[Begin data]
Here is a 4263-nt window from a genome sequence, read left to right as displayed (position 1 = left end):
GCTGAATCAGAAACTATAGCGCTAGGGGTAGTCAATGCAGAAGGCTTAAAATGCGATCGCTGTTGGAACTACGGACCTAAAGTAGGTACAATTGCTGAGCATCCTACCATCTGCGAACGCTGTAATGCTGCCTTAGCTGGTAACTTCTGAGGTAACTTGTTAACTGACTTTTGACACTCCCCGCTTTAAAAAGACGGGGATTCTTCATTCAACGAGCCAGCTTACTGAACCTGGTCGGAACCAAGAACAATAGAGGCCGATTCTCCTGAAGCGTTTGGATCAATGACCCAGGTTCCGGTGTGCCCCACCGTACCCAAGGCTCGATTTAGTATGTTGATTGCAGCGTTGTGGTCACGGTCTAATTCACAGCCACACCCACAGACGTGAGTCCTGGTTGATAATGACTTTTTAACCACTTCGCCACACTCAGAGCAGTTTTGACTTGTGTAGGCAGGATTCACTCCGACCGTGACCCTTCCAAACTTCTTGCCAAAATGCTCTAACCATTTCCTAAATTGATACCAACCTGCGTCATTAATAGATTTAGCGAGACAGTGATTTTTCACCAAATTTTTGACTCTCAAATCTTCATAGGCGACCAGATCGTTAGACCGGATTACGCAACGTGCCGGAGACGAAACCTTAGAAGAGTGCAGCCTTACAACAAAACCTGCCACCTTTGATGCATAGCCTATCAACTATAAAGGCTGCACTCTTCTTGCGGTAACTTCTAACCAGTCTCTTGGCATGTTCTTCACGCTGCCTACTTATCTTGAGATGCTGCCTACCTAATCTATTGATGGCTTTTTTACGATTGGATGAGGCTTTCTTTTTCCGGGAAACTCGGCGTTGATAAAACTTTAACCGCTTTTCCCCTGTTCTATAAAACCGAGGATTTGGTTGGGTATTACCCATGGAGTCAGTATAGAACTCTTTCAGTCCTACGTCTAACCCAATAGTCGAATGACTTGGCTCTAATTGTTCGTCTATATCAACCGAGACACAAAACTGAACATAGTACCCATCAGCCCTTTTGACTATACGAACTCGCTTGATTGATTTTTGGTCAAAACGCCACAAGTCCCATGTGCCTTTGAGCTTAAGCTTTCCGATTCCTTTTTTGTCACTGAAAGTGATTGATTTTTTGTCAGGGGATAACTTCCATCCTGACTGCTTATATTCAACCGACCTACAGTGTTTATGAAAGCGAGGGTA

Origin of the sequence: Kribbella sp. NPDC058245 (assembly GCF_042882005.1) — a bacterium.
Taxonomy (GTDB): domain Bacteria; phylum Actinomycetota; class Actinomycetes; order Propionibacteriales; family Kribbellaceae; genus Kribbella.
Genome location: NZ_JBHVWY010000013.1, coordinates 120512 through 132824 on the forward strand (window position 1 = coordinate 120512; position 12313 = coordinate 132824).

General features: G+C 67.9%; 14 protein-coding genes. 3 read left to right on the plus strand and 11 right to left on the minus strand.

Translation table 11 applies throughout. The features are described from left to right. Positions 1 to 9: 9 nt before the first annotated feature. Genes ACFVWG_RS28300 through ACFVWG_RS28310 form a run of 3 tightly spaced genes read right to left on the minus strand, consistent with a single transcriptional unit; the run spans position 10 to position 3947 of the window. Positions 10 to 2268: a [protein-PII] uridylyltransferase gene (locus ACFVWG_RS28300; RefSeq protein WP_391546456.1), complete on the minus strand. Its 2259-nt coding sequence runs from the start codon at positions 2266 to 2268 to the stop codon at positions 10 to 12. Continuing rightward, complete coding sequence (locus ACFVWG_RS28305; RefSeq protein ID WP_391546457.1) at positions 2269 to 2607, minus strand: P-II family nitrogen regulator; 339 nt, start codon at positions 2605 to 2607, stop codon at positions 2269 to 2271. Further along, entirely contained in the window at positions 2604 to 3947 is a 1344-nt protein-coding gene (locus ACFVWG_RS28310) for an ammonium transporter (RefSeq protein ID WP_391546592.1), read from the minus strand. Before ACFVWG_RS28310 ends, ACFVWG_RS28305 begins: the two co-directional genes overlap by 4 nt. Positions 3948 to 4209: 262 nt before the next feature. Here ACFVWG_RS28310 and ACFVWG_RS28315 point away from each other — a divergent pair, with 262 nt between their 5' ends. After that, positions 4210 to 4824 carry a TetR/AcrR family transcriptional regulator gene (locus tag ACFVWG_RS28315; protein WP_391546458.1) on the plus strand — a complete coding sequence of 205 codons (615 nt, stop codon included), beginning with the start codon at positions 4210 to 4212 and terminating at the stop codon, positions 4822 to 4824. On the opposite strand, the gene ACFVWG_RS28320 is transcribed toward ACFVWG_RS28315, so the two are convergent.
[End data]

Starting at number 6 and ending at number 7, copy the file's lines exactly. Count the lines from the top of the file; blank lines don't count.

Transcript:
General features: G+C 67.9%; 14 protein-coding genes. 3 read left to right on the plus strand and 11 right to left on the minus strand.

Translation table 11 applies throughout. The features are described from left to right. Positions 1 to 9: 9 nt before the first annotated feature. Genes ACFVWG_RS28300 through ACFVWG_RS28310 form a run of 3 tightly spaced genes read right to left on the minus strand, consistent with a single transcriptional unit; the run spans position 10 to position 3947 of the window. Positions 10 to 2268: a [protein-PII] uridylyltransferase gene (locus ACFVWG_RS28300; RefSeq protein WP_391546456.1), complete on the minus strand. Its 2259-nt coding sequence runs from the start codon at positions 2266 to 2268 to the stop codon at positions 10 to 12. Continuing rightward, complete coding sequence (locus ACFVWG_RS28305; RefSeq protein ID WP_391546457.1) at positions 2269 to 2607, minus strand: P-II family nitrogen regulator; 339 nt, start codon at positions 2605 to 2607, stop codon at positions 2269 to 2271. Further along, entirely contained in the window at positions 2604 to 3947 is a 1344-nt protein-coding gene (locus ACFVWG_RS28310) for an ammonium transporter (RefSeq protein ID WP_391546592.1), read from the minus strand. Before ACFVWG_RS28310 ends, ACFVWG_RS28305 begins: the two co-directional genes overlap by 4 nt. Positions 3948 to 4209: 262 nt before the next feature. Here ACFVWG_RS28310 and ACFVWG_RS28315 point away from each other — a divergent pair, with 262 nt between their 5' ends. After that, positions 4210 to 4824 carry a TetR/AcrR family transcriptional regulator gene (locus tag ACFVWG_RS28315; protein WP_391546458.1) on the plus strand — a complete coding sequence of 205 codons (615 nt, stop codon included), beginning with the start codon at positions 4210 to 4212 and terminating at the stop codon, positions 4822 to 4824. On the opposite strand, the gene ACFVWG_RS28320 is transcribed toward ACFVWG_RS28315, so the two are convergent.